Introduced to St. Christopher’s Inn when an accounting client wanted to donate property to the program, he proposed that he introduce creative writing to the residents. He supplies prompts to the men, who bring their writing to the following session. Sometimes, they will be asked to write about their dreams, said Kreuter. If someone is having writer’s block, he suggests they take a blank piece of paper outside and note their observations of Graymoor’s wooded, mountaintop campus.
A tall tree, an old soul,
born into silence of the forest.
Shelter for the ancients and their virtues.
Many past lives I’ve witnessed;
I am Earth’s statue.
“Getting these men with harsh lives to write about simple things like a bird, there’s nothing more beautiful than that,” said Kreuter.
Subjects range from the turmoil of addiction and the pain it inflicts on family members to the joys of being with spouses and children and pursuing sobriety. One man, whose writing Kreuter described as “dark,” told the group he wanted to leave and use again.
“Thirty days later he walked into the room and said: ‘I have an announcement. Because I’ve had this freedom to come into writing and announce the desire to leave and to use, is why I don’t leave and why I don’t use.’ ”
A bird sings a song of spring
The reborn leaves dance to its tune
Flowers grow high forever
Reaching for the sky
Yearning only to touch the sun
On the grass a young boy runs
Picking dandelions for his special one.
His mother, perhaps the girl next door
Above his head the song-birds soar
Diving, dipping with wind under wind
Forever singing this song of spring
Greg Gilligan considers himself transformed. He helped Kreuter compile the book and launched a creative writing group for St. Christopher’s alumni. He and Kreuter are planning a second book about long-term recovery.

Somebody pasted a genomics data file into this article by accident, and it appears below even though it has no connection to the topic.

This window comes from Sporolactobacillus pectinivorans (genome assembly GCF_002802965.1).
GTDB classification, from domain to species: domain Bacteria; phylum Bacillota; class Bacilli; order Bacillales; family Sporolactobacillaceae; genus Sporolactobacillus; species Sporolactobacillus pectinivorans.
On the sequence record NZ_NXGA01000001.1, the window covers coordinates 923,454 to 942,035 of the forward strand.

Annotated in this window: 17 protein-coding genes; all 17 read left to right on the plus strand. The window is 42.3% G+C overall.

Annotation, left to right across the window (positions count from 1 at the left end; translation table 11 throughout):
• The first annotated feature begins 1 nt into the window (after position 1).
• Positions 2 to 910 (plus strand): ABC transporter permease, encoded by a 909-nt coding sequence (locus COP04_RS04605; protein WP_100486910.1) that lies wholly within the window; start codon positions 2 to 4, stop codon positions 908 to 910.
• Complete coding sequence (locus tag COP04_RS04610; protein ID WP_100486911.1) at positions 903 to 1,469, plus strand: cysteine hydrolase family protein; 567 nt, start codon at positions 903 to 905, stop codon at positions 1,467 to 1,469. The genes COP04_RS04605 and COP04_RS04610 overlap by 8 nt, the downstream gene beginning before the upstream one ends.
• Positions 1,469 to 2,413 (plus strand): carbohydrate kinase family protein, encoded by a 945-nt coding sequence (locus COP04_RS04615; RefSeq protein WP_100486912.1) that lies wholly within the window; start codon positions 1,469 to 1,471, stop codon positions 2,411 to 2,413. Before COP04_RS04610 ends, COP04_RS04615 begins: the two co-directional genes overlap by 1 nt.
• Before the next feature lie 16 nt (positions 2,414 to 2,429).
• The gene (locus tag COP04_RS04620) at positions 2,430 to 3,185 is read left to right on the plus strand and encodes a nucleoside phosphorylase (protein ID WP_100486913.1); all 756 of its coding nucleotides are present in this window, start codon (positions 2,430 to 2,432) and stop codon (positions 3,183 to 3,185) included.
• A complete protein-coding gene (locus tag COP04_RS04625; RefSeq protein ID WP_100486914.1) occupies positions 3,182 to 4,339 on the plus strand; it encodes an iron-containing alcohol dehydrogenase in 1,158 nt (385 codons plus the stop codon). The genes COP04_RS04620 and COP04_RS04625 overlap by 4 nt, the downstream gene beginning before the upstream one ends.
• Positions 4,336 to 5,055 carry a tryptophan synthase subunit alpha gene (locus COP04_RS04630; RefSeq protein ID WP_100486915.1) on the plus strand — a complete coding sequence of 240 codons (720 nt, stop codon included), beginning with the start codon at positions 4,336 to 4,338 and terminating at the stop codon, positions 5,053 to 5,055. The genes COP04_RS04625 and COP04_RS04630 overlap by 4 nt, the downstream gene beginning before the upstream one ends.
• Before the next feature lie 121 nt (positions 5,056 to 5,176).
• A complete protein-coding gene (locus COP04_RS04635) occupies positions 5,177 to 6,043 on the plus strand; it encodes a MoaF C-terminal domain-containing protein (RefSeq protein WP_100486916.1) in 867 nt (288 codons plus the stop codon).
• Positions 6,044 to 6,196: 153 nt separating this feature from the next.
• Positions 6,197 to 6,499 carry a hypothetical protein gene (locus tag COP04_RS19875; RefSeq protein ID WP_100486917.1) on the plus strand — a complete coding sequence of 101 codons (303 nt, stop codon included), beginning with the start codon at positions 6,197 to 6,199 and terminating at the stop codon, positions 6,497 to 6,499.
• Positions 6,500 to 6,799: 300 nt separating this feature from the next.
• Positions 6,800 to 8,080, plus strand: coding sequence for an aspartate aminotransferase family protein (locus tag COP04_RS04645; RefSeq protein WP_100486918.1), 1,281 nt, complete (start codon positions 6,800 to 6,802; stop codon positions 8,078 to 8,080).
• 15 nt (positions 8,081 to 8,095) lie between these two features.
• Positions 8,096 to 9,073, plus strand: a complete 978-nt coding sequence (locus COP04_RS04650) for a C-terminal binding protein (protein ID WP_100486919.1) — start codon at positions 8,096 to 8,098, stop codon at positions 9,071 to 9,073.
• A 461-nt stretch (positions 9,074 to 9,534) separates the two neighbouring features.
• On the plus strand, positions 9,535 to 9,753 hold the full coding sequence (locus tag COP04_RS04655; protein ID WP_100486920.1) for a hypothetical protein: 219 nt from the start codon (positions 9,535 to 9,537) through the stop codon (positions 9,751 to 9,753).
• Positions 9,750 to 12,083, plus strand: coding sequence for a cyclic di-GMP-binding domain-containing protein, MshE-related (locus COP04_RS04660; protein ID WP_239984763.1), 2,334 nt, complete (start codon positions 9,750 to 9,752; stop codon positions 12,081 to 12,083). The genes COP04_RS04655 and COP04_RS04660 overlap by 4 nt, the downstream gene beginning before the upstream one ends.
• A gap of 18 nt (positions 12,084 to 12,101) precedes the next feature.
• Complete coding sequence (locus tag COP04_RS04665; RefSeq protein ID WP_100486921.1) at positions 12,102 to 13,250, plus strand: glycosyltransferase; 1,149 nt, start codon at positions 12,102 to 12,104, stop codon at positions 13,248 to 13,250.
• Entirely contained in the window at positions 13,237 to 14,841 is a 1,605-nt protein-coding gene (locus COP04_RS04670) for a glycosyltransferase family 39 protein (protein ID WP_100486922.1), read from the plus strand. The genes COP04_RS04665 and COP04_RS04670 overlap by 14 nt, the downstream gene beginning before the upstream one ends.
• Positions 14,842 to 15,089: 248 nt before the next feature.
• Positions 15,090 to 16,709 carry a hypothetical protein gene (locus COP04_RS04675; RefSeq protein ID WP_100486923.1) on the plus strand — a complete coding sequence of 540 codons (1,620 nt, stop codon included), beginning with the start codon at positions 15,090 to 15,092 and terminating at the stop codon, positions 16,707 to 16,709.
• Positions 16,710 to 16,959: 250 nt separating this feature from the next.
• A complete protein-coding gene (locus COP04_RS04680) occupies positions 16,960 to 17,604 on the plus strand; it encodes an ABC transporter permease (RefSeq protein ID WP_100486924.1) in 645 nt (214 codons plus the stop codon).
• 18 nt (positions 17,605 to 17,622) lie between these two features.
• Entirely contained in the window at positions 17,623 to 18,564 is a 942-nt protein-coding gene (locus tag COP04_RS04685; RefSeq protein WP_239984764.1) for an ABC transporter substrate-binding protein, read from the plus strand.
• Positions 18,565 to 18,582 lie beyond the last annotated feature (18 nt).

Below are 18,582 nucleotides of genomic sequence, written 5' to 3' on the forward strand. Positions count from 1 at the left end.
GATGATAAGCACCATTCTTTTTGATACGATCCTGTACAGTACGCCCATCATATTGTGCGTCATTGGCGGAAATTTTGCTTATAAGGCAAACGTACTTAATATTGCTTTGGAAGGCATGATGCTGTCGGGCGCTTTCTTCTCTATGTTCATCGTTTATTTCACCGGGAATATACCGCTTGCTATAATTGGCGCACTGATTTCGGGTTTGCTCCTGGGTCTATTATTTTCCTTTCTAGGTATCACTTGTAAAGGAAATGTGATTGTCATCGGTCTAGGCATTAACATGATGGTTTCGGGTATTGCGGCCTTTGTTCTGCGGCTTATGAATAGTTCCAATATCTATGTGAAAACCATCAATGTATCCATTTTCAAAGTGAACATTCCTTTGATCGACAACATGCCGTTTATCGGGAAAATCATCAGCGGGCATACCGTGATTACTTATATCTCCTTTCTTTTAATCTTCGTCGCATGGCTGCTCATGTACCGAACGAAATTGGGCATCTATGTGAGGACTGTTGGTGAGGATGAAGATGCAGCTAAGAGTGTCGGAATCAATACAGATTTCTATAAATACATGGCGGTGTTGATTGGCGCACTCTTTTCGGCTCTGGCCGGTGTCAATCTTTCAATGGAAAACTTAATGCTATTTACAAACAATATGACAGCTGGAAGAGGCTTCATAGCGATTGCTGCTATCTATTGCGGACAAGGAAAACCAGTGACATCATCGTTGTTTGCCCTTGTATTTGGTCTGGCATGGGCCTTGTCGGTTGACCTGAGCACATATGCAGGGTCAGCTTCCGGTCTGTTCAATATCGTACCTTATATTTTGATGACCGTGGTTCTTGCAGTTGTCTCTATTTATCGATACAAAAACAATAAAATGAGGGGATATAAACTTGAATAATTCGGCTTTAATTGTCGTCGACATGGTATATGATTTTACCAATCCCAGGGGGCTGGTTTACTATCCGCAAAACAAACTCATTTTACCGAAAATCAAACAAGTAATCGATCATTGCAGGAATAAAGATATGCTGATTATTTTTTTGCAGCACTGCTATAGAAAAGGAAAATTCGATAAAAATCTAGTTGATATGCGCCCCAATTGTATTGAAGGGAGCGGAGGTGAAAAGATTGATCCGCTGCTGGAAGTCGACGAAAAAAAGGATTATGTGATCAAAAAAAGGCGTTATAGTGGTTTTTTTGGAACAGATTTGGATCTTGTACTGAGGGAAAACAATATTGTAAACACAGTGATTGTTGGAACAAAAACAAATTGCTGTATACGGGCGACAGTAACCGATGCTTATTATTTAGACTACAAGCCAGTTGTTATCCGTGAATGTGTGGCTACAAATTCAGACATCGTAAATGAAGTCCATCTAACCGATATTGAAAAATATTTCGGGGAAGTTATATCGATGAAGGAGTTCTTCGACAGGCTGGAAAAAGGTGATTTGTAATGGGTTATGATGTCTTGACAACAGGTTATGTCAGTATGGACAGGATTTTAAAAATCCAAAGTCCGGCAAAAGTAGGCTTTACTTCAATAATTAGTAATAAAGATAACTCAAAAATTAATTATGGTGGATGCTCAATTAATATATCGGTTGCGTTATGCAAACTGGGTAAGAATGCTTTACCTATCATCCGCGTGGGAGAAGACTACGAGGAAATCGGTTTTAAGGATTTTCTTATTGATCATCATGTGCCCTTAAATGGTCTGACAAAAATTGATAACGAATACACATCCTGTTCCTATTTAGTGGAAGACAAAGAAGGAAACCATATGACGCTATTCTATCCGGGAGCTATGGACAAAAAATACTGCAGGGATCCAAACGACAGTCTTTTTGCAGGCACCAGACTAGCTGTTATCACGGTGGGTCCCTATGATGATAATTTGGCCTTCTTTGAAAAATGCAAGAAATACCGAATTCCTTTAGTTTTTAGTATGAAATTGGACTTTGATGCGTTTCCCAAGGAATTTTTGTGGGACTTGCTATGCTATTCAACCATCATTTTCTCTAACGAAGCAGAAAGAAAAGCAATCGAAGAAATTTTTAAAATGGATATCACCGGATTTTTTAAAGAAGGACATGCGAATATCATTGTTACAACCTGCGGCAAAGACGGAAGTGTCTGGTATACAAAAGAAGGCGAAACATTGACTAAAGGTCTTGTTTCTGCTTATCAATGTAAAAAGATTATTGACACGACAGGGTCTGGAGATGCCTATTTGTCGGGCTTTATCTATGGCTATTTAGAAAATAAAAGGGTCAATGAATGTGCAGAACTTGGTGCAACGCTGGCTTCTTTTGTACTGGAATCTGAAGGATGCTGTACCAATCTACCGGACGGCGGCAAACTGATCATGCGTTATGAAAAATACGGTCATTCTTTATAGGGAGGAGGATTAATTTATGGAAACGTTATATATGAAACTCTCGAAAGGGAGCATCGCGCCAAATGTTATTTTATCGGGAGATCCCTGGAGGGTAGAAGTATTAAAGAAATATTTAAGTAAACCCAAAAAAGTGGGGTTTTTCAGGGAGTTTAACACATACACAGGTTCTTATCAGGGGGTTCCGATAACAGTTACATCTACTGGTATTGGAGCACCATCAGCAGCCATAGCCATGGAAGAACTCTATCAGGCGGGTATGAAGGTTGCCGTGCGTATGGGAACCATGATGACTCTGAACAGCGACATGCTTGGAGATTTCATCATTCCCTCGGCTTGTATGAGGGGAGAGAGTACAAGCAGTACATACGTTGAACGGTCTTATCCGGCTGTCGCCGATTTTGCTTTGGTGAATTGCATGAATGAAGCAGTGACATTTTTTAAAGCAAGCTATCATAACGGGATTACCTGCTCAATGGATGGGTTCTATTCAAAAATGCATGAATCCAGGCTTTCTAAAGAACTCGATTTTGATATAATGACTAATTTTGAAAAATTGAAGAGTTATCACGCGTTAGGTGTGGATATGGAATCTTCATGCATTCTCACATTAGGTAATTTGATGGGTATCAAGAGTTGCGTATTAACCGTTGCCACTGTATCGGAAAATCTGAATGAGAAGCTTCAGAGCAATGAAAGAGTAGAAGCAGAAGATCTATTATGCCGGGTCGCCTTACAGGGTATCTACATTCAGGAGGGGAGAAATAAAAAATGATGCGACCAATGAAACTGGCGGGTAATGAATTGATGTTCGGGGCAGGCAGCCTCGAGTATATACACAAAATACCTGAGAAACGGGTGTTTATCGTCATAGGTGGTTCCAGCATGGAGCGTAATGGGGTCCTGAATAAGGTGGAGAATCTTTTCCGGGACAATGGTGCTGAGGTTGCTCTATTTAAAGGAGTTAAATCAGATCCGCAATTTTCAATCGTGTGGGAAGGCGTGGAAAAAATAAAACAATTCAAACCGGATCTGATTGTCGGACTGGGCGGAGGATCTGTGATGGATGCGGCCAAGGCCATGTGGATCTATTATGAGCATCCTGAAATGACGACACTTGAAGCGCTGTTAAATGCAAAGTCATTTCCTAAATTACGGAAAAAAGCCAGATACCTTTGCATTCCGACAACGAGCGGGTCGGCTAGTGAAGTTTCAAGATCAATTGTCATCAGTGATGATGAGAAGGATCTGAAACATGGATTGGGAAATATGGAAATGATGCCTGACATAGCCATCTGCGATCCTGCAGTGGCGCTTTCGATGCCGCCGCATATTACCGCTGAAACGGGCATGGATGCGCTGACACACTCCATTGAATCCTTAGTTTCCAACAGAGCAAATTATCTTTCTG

“I don’t see it as creative writing; I see it as inspirational writing,” said Gilligan. “There are people in addiction who cannot express themselves standing up and saying, ‘I am here.’ ”
Memories of Montauk
The sound of cresting waves
and splashing in the nearby pool
Parents swapping stories
And low summer songs dancing through the air.
My eyes are closed now, but I can see it all,
While breathing in the entwined scents of Coppertone and charcoal-broiled burgers
Wafting by on the wind
As the warmth embraces me, envelops me.
Sometimes my eyes open a sliver to slight slits
To catch the sight of sunlight shimmering on surf
And the fluttering green flag on the lifeguard’s perch.
Here in this lounge chair,
A light breeze blows across my body.
I rest, and slip between perfect presence
And dreams of this moment.
I take it all in.
Familiar familial chatter and calls to mealtime swirl through the courtyard of the motel,
Yet with all these sounds around me, I am at peace
In a treasured space.
I don’t ever want to leave.
I will stay long past lunchtime, naptime, dinnertime
I won’t leave until the moon rises in the east, over my beloved Atlantic
As the last ray of the day fades behind me
With only the cacophony of churning surf and seagull calls as my companions
When the birds scavenge the seashore
as I wash the sand from my toes in the cool ocean.
I may head back home tonight
This tan will peel and fade
But Montauk Septembers will remain,
Forever foremost in my heart.
~John Xavier Bonfiglio